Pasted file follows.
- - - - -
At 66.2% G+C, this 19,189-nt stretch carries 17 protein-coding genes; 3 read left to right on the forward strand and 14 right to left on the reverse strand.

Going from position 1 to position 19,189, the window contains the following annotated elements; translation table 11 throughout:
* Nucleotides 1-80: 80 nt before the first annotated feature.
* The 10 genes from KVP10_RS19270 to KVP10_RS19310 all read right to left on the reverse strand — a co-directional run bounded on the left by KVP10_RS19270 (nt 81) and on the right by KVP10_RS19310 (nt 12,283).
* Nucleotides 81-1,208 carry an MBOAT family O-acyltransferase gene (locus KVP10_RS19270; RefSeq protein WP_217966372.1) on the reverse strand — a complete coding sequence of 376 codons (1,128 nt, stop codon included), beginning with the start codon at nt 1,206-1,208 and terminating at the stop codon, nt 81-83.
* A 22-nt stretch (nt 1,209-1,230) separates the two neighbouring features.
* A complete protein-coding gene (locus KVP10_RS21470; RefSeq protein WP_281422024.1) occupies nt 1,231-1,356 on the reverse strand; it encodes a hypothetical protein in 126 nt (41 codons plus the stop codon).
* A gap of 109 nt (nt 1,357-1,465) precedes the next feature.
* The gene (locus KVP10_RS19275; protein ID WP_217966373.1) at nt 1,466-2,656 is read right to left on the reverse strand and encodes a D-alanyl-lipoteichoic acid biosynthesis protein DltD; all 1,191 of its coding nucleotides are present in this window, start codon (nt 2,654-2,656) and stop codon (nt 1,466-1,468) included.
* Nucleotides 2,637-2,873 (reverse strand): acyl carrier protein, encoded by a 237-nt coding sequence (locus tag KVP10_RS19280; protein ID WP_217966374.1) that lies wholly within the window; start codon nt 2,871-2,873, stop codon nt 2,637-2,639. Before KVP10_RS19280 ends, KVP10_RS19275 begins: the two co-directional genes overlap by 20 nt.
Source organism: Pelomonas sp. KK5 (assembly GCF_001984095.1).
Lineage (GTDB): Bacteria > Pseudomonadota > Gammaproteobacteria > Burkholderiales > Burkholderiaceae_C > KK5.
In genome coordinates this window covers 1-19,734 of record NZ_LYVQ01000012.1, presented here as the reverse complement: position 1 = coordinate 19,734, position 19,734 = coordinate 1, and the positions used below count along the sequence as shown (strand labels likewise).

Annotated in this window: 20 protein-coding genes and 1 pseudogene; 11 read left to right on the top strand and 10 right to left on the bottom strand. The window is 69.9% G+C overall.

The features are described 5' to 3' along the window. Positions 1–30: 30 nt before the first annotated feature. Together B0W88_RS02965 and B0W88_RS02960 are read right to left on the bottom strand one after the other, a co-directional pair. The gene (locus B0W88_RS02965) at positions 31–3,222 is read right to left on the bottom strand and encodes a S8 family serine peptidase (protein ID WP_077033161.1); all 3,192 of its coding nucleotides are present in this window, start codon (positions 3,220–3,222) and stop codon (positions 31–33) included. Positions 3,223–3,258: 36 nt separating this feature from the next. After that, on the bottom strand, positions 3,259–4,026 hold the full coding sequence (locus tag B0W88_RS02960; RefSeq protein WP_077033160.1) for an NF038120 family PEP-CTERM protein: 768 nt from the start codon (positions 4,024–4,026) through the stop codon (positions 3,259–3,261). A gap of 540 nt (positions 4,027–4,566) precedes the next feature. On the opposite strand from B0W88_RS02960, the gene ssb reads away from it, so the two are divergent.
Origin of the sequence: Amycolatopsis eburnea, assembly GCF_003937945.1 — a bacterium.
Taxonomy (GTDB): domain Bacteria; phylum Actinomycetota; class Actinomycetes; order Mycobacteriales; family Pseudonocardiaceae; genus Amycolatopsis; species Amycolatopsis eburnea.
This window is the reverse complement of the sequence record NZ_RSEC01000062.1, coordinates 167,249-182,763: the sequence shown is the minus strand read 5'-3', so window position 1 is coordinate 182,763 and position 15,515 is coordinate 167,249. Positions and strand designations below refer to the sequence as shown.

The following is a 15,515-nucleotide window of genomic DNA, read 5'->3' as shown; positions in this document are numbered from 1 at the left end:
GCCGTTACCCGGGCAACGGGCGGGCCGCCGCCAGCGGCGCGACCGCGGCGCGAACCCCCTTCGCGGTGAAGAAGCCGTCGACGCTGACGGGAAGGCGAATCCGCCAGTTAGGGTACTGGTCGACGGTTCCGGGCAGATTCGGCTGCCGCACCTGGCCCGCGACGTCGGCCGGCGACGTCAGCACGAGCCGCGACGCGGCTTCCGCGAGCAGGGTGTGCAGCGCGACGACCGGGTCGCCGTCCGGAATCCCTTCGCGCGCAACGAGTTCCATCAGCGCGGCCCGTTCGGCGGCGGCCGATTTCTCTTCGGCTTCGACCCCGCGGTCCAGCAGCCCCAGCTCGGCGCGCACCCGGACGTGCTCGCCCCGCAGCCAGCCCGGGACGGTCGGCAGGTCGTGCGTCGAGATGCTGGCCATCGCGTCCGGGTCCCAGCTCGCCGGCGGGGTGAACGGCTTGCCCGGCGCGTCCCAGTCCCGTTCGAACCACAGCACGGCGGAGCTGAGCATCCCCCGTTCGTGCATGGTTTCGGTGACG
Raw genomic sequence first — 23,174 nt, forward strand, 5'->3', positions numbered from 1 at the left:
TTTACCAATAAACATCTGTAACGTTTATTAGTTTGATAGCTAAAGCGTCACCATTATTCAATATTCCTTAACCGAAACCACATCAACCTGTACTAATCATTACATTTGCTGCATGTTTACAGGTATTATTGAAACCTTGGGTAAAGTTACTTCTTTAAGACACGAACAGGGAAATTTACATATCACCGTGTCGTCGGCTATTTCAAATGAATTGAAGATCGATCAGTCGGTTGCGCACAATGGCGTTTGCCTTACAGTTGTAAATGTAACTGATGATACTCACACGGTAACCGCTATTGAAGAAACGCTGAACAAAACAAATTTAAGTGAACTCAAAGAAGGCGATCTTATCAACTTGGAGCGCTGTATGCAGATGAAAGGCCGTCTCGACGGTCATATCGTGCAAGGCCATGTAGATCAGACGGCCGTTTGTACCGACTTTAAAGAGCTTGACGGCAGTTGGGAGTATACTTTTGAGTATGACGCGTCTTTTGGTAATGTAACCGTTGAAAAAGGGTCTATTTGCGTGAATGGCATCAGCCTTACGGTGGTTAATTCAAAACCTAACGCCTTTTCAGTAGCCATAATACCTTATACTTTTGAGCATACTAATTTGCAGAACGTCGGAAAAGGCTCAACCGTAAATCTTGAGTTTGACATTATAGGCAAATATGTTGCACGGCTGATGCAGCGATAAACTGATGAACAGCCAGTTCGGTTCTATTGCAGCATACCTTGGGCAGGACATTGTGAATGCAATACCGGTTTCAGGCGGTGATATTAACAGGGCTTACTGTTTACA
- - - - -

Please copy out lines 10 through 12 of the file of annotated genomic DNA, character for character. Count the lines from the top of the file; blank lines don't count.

* Nucleotides 2,637-2,873 (reverse strand): acyl carrier protein, encoded by a 237-nt coding sequence (locus tag KVP10_RS19280; protein ID WP_217966374.1) that lies wholly within the window; start codon nt 2,871-2,873, stop codon nt 2,637-2,639. Before KVP10_RS19280 ends, KVP10_RS19275 begins: the two co-directional genes overlap by 20 nt.
Source organism: Pelomonas sp. KK5 (assembly GCF_001984095.1).
Lineage (GTDB): Bacteria > Pseudomonadota > Gammaproteobacteria > Burkholderiales > Burkholderiaceae_C > KK5.